What forces are seen as limiting free will in the first few chapters of Aldous Huxley's Brave New World? How do these forces contrast with the forces limiting free will in Sophocles' Oedipus Rex?

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Tamara K. H. eNotes educator| Certified Educator

In Brave New World,the administrators act as the forces that limit free will. In the first chapter, one way in which we see human free will limited is through the human being creation process that is directed by the administration of the Central London Hatchery and Conditioning Centre. Through the process, human beings are created on an assembly line, the type of assembly line created by Henry Ford not long before the book was written. Creating human beings on an assembly line eliminates the need for sexual activity as well as the choices of courtship that go hand in hand with sexual desire. Human beings no longer have a need to court and love, which limits their choices to love, thereby limiting their free will. What's more, creating human beings on a Henry Ford assembly line also eliminates the need for family and all of the choices that having and raising a family entail, thereby again limiting free will. We further see the elimination of free will through the "Conditioning Process" described in Chapter 2. Here, it's very clear that the society in Brave New World is raising selected infants in a way that eliminates their own, innate desires and preferences so that they can fit the role they have been chosen to fill. What's more, it is the administrators who are responsible for carrying out and overseeing the "Conditioning Process," showing us that administration is the force behind limiting free will. Finally, in the third chapter, we learn a bit more about how society in Brave New World handles relationships. Long-term, monogamous relationships are very much discouraged by the administration and promiscuity is very much encouraged. Both of these discouragements and encouragements naturally put restraints on the natural way humans think and feel, which again limits their free will.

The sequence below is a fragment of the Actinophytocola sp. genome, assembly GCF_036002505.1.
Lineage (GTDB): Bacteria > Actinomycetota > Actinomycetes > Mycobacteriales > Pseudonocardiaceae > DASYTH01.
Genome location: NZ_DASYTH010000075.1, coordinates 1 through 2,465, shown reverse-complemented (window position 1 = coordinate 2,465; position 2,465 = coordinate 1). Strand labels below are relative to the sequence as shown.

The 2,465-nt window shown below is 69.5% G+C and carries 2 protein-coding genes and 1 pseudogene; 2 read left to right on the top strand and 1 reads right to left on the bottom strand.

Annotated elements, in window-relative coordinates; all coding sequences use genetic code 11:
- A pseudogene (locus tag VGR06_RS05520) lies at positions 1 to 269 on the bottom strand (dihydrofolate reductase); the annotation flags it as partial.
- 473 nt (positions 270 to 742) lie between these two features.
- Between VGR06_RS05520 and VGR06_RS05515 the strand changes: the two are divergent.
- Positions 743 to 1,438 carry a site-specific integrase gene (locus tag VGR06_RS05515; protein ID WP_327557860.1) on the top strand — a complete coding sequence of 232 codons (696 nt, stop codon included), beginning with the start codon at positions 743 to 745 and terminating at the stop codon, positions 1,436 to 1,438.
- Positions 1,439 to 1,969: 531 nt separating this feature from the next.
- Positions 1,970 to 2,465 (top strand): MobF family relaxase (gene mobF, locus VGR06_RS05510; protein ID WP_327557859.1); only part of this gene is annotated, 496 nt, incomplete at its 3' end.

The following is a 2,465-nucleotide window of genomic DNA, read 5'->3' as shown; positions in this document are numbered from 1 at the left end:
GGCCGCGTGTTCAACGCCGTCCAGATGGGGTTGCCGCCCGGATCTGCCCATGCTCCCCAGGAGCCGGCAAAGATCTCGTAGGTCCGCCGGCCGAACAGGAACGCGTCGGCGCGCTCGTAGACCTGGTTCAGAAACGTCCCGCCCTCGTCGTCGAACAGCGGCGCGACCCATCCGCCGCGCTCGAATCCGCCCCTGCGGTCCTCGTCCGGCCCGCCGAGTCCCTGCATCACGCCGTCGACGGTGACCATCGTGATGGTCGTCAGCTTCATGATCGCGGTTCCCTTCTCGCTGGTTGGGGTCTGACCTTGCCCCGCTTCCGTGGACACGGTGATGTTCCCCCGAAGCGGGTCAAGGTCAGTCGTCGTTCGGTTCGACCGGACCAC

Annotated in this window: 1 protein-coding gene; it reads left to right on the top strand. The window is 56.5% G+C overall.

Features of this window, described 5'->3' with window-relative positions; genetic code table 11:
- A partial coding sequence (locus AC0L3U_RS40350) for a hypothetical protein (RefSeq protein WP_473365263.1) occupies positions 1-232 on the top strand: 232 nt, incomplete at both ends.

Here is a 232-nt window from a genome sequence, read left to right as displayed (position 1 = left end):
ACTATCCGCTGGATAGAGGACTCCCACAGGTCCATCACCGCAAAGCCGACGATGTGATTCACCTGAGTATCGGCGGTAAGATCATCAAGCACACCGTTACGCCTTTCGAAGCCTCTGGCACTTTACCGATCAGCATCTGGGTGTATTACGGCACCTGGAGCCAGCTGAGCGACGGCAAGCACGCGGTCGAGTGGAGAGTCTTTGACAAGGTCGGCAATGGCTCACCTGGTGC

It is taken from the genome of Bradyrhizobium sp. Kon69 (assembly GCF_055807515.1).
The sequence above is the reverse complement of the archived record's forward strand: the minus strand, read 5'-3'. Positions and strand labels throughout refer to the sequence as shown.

In Oedipus Rex, we see similar forces at work limiting free will. In both the book and the play, it is the higher-ups who are responsible for controlling society, and then society responds to the controlling behavior. The only difference is that in Brave New World the higher-ups who control society are portrayed as just people, the administrators, while in Oedipus Rex the higher-ups are portrayed as the gods. The gods are portrayed as controlling society through the gods' choices, such as decisions to ordain a man to grow up to unknowingly kill his own father and marry his own mother. The gods further control society through the plagues they cast down on society due to the anger of the gods. We especially see the role of fate in Oedipus's actions that were directed by the gods in Oedipus's own exclamation, "O Zeus, why have you willed me to do this?" (765). But we see it even further in the Chorus's lamentation about fate:

If only fate may find me still acting
with reverent holiness in words
and all my deeds, for which lofty laws
are ordained, born
in heaven above, their only
father Olympus. (891-97)

Since the chorus here is hoping that fate will continue to allow their actions to be holy before Zeus, we see just how much the chorus believes actions are driven by fate and not really a matter of free will.